She writes: “It is recognised that Deeside has an abundance of very large estate houses.

“It is not, by comparison, a large property relative to the size of estate it is to serve.”

‘We will keep ruins in haunting state’

According to Mr Storey’s own team, the rest of his regeneration plans could be left in tatters should he not have somewhere suitable to live.

And the fresh plea stresses that the design team approached the proposal with the “utmost respect”, by “consulting with craftsmanship experts to ensure the design was sensitive and appropriate”.

The steading which will be demolished under the plans. Image: Yiangou architects

Ms Belford adds: “There is no suggestion of a domesticated area extending beyond the front walls as they look towards Lochnagar.

“This latter point was vital for the applicant – that the wild landscape, the indigenous trees and the ruins and walls that are scattered across the site are kept in their current, beautiful and haunting state.”

The letter adds that the roof has been designed to cope with “accumulated snow loads”, and valleys “fitted with trace heating to deal with any build up”.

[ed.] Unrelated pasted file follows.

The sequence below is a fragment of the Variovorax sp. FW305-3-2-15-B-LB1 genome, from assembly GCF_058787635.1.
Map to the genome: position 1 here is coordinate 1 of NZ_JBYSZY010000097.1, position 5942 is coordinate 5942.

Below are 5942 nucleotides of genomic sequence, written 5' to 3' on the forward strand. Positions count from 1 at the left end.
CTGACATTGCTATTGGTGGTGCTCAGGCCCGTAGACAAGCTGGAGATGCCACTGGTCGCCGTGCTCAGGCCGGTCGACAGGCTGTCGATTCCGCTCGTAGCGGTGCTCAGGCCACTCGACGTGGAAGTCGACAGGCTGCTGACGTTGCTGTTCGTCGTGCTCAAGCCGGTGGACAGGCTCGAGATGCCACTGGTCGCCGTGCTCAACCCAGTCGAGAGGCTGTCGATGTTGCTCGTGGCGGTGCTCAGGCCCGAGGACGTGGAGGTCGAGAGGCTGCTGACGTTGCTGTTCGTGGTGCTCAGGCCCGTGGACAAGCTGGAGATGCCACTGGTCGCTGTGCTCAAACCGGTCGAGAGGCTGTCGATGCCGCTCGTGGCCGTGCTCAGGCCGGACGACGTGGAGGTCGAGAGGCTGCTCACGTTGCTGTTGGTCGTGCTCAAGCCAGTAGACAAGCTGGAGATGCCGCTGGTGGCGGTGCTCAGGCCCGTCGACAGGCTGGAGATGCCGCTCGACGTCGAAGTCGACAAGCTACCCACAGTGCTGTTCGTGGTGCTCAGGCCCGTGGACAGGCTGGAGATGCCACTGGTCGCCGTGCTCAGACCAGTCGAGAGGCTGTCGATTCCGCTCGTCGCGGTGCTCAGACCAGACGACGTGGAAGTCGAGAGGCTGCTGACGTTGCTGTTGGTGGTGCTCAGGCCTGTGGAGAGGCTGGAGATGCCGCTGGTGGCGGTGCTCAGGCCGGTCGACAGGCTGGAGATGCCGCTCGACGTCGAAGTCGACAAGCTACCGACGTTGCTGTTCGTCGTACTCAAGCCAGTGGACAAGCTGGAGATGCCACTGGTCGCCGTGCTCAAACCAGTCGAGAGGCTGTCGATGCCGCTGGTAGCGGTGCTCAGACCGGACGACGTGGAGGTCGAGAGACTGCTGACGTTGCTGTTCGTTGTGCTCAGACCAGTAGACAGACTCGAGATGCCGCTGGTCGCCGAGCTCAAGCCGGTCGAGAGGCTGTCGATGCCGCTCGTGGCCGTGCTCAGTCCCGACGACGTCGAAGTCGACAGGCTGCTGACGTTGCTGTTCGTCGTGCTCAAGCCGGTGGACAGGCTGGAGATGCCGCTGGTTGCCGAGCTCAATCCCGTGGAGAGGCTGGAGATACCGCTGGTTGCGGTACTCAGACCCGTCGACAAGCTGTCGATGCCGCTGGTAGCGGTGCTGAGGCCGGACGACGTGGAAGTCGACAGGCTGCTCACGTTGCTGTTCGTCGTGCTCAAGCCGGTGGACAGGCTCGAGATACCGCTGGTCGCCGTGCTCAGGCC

Even the concept art sent to the council indicates the owner is ready for the tough climate in Deeside. Image: Yiangou architects 

And in a bid to see the plans through, a proposed garage has now been axed from the blueprints.

Local expert weighs in too…

Further papers sent to the local authority seek to demonstrate the variety of homes found in this area of Aberdeenshire.

Tarves-based heritage consultant Ian Mitchell Davidson explains that, after the arrival of the railway in the late 19th century, there was a “development surge” in Deeside.

There was a downturn in the 20th century but he says “new and interesting structures” have emerged in more recent decades.

He lists the renewed Mar Lodge Estate, Inverery House from the 1980s, the 1999-built Canmore House in Kincardine O’Neil and even the Scandanavian-style Logie Coldstone School built in 1994 as examples.

Logie Coldstone School. Image: Kath Flannery/DC Thomson

Mr Davidson also references Balmoral Castle and Birkhall, where King Charles stays while visiting, as showing the “eclectic” architecture of the region.

He concludes: “The architecture of upper Deeside is eclectic, tastes change and fashion is fickle.”